FROM THE OPINION SIDE – Rules, shades of red and all other colors are still working towards American Dream | opinion
Rules are not always the same and not everyone is treated equally. For example, the 1975 Cincinnati Reds were known as the “Big Red Machine” when the club was the top baseball player. The manager, George “Sparky” Anderson, was – and is – recognized as one of the best team leaders in the game. Interestingly, Anderson succeeded because he didn’t have a single set of rules for all players, which goes against the traditional standard that team guidelines are the same for everyone.
Anderson said, however, that four of his stars, including Johnny Bench, Joe Morgan, Tony Perez and Pete Rose, “would have no rules”. The key was that Anderson knew the quartet would maintain high standards, remain committed to victory, and lead by example to show the rest of the team how to win. He was right, and the rest is baseball history.
Also historic is the newest federal holiday, June 19, approved today by both Houses of Congress (by unanimous approval in the Senate and 415-14 in the House of Representatives) and being the first designated federal holiday since 1983 when Martin Luther King Day was legally signed. In Virginia, Texas, New York, and Washington, the date is already a paid holiday for government employees. President Biden signed the law on Thursday.
His story is not without struggle and strife. Although Abraham Lincoln proposed the Emancipation Proclamation on September 22, 1862 and the law went into effect on January 1, 1863, African Americans (almost all slaves at the time) did not receive the benefits immediately. Even after the American Civil War / Inter-State War ended on April 9, 1865, there were still a significant number of the more than four million enslaved people who were denied actual freedom.
Finally, on June 19, 1865 in Galveston, Texas, US soldiers under the command of General Gordon Granger marched into the city and officially informed the last remaining people in bondage. In fact, it was the ratification of the 13th Amendment on December 6, 1865, that once and for all made slavery illegal in all states of the Union. Texas was one of the states of the old Southern Confederation and had about 250,000 slaves at one point.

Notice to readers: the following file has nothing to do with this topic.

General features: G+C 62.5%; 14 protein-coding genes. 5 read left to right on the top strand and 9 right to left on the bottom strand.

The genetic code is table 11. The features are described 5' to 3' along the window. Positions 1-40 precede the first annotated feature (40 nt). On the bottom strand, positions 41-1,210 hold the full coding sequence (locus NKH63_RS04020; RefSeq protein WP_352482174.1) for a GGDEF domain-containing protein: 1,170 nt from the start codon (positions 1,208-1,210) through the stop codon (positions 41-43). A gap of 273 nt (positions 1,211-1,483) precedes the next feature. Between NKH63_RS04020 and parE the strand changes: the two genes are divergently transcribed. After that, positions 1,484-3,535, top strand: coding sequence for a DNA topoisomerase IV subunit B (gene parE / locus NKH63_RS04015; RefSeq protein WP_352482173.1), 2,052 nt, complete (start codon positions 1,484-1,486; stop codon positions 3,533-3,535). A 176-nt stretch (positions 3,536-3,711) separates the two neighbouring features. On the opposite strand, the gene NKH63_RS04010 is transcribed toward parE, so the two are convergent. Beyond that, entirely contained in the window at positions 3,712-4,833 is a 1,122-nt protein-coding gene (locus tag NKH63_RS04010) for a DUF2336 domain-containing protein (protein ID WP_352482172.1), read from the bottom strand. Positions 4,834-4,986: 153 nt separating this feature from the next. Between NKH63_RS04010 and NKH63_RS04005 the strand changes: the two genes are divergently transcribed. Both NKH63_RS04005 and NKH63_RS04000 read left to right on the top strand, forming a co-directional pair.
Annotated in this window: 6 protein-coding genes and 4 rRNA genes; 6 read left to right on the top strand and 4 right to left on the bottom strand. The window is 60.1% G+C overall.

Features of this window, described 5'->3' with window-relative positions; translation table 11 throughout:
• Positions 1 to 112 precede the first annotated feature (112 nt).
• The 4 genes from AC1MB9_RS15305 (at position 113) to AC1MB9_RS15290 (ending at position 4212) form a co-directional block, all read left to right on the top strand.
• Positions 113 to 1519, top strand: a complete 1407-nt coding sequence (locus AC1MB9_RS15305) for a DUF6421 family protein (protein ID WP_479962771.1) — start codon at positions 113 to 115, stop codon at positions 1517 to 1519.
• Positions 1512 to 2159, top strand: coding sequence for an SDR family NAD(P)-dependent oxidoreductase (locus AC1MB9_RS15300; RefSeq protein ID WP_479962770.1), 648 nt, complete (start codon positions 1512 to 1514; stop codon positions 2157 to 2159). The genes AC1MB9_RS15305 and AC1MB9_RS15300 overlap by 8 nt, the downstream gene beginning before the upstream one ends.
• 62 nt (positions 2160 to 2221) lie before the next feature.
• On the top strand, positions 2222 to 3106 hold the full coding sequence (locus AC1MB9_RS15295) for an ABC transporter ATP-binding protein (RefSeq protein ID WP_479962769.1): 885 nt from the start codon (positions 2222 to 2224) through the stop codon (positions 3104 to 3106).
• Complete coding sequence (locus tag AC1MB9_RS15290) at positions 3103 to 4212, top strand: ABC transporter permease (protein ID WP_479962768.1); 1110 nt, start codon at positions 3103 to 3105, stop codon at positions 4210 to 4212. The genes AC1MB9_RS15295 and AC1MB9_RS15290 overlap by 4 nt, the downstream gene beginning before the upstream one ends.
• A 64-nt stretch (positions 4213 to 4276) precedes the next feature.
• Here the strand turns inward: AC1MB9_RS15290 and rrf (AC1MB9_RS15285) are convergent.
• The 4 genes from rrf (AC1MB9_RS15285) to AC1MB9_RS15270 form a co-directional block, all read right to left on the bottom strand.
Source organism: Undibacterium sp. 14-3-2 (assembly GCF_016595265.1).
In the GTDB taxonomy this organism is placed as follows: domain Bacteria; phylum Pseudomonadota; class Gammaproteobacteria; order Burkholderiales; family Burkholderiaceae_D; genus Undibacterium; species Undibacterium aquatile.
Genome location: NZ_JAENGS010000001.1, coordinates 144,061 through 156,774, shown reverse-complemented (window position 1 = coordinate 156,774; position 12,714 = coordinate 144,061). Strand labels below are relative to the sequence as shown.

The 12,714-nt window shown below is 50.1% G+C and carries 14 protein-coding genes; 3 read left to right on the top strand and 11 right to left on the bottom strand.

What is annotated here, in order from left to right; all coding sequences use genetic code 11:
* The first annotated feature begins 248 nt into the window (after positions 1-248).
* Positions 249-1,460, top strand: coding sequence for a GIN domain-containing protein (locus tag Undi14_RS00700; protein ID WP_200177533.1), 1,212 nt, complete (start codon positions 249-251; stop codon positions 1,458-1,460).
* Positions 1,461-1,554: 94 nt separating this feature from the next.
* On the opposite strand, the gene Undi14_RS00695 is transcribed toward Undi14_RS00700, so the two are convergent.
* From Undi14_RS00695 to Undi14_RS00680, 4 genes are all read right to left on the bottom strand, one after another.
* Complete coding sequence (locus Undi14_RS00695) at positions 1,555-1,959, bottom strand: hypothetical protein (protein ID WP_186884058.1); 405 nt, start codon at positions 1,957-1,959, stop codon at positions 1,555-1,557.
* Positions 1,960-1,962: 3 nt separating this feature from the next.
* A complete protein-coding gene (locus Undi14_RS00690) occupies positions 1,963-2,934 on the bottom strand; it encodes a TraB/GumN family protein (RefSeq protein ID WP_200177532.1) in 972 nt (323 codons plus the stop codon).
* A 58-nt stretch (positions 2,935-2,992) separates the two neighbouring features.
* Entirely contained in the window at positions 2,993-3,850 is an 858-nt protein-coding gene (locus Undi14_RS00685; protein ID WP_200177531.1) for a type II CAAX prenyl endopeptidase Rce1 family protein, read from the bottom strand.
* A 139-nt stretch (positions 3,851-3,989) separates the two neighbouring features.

Nonetheless, the first celebration of today’s “Juniteenth” took place in Texas in 1866. For nearly two decades, in the mid-20th century, in the years immediately prior to the start of World War II, the Texas State Fair was generally the best-known gathering place for a celebration of the event.
Much of that time was known as the days of “Jim Crow,” when the country guaranteed freedom and equal rights on paper, but in many places – north and south – those freedoms were restricted or denied. In the famous 1954 Brown v Board of Education ruling of the Supreme Court, when the Supreme Court ruled segregation unconstitutional, it took Virginia more than a decade to fully comply with the law, and much of southern West Virginia was in essence equal .
Until the 1960s, the so-called “separate but equal” policy applied at train stations, in department stores, in cinemas and often also at public drinking fountains or even at petrol stations.
In his book “Trouble in Mind: Black Southerners in the Age of Jim Crow”, author and social scientist Leon Litwack, professor at UCLA, explains the origin of the term. From the old minstrel shows, a man known as Thomas “Daddy” White used burnt cork to darken his face and changed into ill-fitting, tattered clothing that a beggar might wear. He sang, jumped, and played in a way many in the audience would believe a black American would, and the main music catchphrase for the act included the phrase “Jump Jim Crow” was a key to the term.
It soon spread and became part of the vocabulary and was often used to describe the racial segregation system prevalent in much of the nation. Coast to coast laws and customs followed a similar pattern. Despite the involvement of both black and brown troops in conflicts from the American Revolution to the Civil War, and the Spanish-American War, to World Wars I and II, all too often, equality for many has been found only on paper.
It has been called by a variety of names, including “America’s Second Independence Day” and “Anniversary Day,” and is undoubtedly referred to by opponents in terms unsuitable for a family newspaper.
Even so, in Cincinnati the machine was red and it worked very well. Let us hope and pray that in our future citizens of all races, beliefs, skin colors, religions and orientations will be accorded the fundamental rights guaranteed in the constitution.
Larry Hypes, a teacher at Bluefield High School, is a columnist for the Daily Telegraph. Contact him at [email protected]